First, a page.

At times this was a pleasant story with enough interest to keep going. The romance and the 'christian' passages rang a little false with me. I thought that there should be more to the faith of the slaves than just keep praying and it will all work out. Towar
joy *the clean-reader extraordinaire*
*3.5* some sections i loved, but overall just a pretty decent historical religious fiction read

amazing characterization and development
vivid, sympathetic view of the civil war -- how hard it was on families and how devastating for an entire generation of americans
shows the difficulty of discerning right vs wrong, honesty vs real truth, and loyalty vs compassion
illustrates that actions (especially taken in fear) count for more than just "christian" words

i skimmed some of the preac
The Civil War forced some Southerners eventually to analyze what they were fighting for. Were they fighting to retain their right to govern themselves by seceding from the Union, or were they fighting for slavery.

In this faith-themed historical fiction, Caroline, our protagonist has been brought up in the lap of luxury, her family's slaves at the ready to do her bidding. When her mother dies, she is sent to Philadephia to live with her aunt and uncle for a couple of years. Her stay in the North
This was excellent.
Trying to type out my thoughts about this book is not going to be easy. I already have a huge heart for abolition and for fighting racism and about standing up for God's kingdom over fighting for the world's opinion of freedom through wars and such, and this book captured all of that so well, that my emotions were overwhelmed with pride in Christ in reading this.

Caroline begins to write down about her life. We sense there is something she did that could get her in trouble. She
Gwendolyn Gage
"Many people would say I was wrong to think about deceiving my father, taking advantage of his friendship with Confederate leaders in order to help his enemies. They would say I was wrong to mislead Charles and his father about what I did at Libby Prison. But those who've been through a war will understand how right and wrong, truth and lies, can sometimes get confused in the smoke and mayhem of conflict. They certainly were no longer clear to me. What was clear, though, was that in God’s eyes, ...more
This review has been hidden because it contains spoilers. To view it, click here.
Caroline Fletcher is torn. While in her heart she knows that slavery is a moral evil, her love for her father, cousin, and fiance strangles her ability to choose right from wrong as the Civil War plunders the United States. Ultimately, she must choose...but to say what, how, or why would result in a fearful spoiler.

So I won't. I'll only hint that her choice isn't as clear-cut as it appears.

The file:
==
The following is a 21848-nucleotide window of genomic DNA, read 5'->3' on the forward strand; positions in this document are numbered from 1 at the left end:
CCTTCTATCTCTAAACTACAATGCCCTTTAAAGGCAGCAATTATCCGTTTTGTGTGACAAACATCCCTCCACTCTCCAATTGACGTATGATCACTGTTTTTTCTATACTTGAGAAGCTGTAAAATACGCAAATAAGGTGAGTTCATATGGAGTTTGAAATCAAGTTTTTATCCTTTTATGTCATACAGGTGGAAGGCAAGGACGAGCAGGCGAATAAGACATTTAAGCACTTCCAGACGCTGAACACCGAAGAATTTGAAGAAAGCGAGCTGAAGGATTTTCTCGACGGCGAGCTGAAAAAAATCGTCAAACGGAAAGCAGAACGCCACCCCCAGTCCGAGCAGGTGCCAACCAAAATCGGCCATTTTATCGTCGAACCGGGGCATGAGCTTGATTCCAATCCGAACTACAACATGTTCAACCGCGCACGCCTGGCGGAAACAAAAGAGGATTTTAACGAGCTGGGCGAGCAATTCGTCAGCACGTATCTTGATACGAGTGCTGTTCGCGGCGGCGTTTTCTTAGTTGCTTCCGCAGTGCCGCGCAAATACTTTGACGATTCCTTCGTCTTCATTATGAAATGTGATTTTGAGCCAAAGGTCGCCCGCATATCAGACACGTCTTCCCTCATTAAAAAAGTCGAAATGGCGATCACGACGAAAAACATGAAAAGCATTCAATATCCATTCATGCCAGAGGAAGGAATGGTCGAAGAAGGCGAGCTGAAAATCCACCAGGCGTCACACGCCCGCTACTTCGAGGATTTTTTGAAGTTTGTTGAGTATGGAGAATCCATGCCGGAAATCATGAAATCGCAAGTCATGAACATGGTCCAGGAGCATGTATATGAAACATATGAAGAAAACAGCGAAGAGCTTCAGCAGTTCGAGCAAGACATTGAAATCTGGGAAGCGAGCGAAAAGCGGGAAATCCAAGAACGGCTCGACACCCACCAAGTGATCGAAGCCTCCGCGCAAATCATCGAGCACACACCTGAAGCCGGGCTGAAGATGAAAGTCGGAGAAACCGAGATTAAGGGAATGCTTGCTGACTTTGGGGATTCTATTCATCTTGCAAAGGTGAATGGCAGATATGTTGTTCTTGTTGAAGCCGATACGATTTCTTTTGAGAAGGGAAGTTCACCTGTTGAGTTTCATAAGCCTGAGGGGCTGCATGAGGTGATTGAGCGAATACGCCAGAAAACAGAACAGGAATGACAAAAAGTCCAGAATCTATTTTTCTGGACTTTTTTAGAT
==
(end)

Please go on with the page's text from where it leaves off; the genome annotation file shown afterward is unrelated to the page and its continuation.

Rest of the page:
There's certainly something to be said for Lynn Austin's writing talent. She has a way of implanting her c
Caroline Fletcher leads a comfortable life in antebellum Richmond but after her mother dies she is sent to live with her aunt in Philadelphia. While living there she encounters abolitionists and is converted to the anti-slavery cause. She moves back to Richmond when the Civil War starts and hopes to convince her friends and family that slavery is morally wrong. When that fails she is faced with a dilemma-- should she go against her upbringing and continue to support the abolitionists or should s ...more
Davina W.
I liked this book a lot! It seemed to be well researched, had substance to it and felt real. I don't like it when christian novels are all about romance and this one was well balanced, dealing mostly with the issue of slavery and the American Civil War. I have one obection concerning a theological subject: (view spoiler) ...more
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For many years, Lynn Austin nurtured a desire to write but frequent travels and the demands of her growing family postponed her career. When her husband's work took Lynn to Bogota, Colombia, for two years, she used the B.A. she'd earned at Southern Connecticut State University to become a teacher. After returning to the U.S., the Austins moved to Anderson, Indiana, Thunder Bay, Ontario, and later ...more
More about Lynn Austin...

Other Books in the Series

Refiner's Fire (3 books)
  • Fire by Night (Refiner's Fire, #2)
  • A Light to My Path (Refiner's Fire, #3)

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“Faith don't come in a bushel basket, Missy. It come one step at a time. Decide to trust Him for one little thing today, and before you know it, you find out He's so trustworthy you be putting your whole life in His hands.” 79 likes
“What's it like to fall in love, Tessie?" I asked.
She gazed into the darkness for a long moment, then her smile widened. "Well, when you see that certain man you heart flies like paper on the wind--don't matter if you just see him one minute ago or one year ago. When you with him, ain't nothing or nobody else in the whole world but him. You might be walking down the same old street you walk on every day, but if you with him, your feet don't hardly touch the ground anymore, like you just floating on a little cloud. And, honey, you want his arms to be around you more than you want air to breathe.”